The Yankees took three out of four games with the Mets. And the Mets won the series.
They won it because over the course of the weekend their catcher, Mike Piazza, became the most dominant ball player New York has seen since Tom Seaver. (Don Mattingly had several great seasons in the mid-1980′s, but unlike Mr. Piazza, he didn’t have the good fortune to be a franchise player on a legitimate contender.) For a few terrible moments on July 8, as he lay in the Yankee Stadium dirt, fans had a chance to compose the tributes that might have appeared on his plaque in Cooperstown. They realized suddenly how good this guy had become. And Roger Clemens, a resentful redneck in pinstripes–pinstripes!–had beaned him because Mr. Piazza had had the audacity to hit for a .583 average in his 12 previous at-bats against him.
The rising fastball that struck Mike Piazza square in the helmet was like a bolt of lightning. It knocked him silly but imbued him instantly with a surge of charisma, if not new supernatural powers. As he rose from the dirt, he underwent a stirring transformation in our eyes: from just another great baseball player to the most explosive and potentially totemic athlete this city has seen in decades. From now on, every time he comes to bat, the city will be watching. His glare back at the mound following every inside pitch will be ours, too.
The next day, after a trip to the hospital, Mr. Piazza held a news conference and, in the measured tones of a man who knows his case requires no rhetorical flourishes, called Mr. Clemens a coward. “I wish I could remember him as a great pitcher, as a Cy Young award winner,” Mr. Piazza said of Mr. Clemens. “But I know that I can’t do that.” Miraculously, one future Hall of Famer had been empowered to cast judgment on another. It was like a change in the hierarchy on Olympus.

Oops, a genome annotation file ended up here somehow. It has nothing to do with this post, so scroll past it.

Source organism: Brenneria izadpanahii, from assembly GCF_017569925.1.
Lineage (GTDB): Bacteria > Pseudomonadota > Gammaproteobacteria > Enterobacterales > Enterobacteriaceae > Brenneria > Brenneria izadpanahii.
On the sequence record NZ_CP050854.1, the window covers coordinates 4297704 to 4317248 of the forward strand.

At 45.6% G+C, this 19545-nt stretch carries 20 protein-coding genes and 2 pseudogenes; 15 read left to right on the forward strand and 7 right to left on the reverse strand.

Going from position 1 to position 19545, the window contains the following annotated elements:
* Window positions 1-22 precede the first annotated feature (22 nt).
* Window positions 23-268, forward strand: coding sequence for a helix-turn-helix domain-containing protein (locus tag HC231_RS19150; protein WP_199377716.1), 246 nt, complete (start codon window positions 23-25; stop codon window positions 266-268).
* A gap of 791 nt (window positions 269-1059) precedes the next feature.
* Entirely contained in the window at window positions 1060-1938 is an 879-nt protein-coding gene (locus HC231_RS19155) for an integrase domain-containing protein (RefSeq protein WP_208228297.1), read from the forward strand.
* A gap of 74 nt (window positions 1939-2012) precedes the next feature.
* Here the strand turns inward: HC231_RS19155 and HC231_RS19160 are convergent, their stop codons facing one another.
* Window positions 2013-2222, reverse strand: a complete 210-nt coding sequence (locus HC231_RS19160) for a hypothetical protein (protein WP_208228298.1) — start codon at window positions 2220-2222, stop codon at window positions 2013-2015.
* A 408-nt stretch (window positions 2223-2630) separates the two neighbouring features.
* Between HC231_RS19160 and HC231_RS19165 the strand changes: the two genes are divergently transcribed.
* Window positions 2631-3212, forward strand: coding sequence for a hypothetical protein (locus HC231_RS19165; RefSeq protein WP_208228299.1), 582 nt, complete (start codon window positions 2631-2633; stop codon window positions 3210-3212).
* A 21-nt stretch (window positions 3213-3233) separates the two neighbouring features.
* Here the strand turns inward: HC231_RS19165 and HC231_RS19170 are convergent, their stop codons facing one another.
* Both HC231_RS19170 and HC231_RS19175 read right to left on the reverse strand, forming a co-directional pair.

The news conference was a public-relations masterstroke–Mets’ general manager Steve Phillips understood that when a player of Mr. Piazza’s stature, still groggy from what could have been a career-ending injury, calls out a Roger Clemens, decent fans will ask discomfiting questions about the pitcher and his employer.
Mr. Piazza’s quiet rage was irresistible. His plain-spoken accusation of barbaric intent, combined with a season and a half of sterling play, not only made him a sympathetic figure, but announced his primacy as New York’s foremost baseball star. This 31-year-old bachelor with a surfer’s banter and a Dodger pedigree now owns this town. Even George Steinbrenner, the Yankees’ principal owner, refused to criticize him. “I don’t blame Mike Piazza for thinking what he wants to think because he’s the one who got hit in the head,” Mr. Steinbrenner said. The fact that Mr. Steinbrenner, who doesn’t think his pitcher intentionally beaned Mr. Piazza, saw fit to address the controversy speaks to the public relations nightmare Mr. Clemens has created. This was no ordinary hit batsman. This was Mike Piazza, the National League’s leading vote-getter in this year’s All-Star balloting, the best player in New York, a man with a chance to become the first New York National Leaguer to win the Most Valuable Player award since Brooklyn’s Don Newcombe in 1957. And this was Roger Clemens, a man with a reputation for throwing fastballs at opposing players–like current teammate Derek Jeter, who was hit by Mr. Clemens a couple of years ago. Baseball may not be beanbag, but it isn’t hockey, either. The pitch directed at Mr. Piazza’s head was shocking, dangerous and unworthy of New York baseball.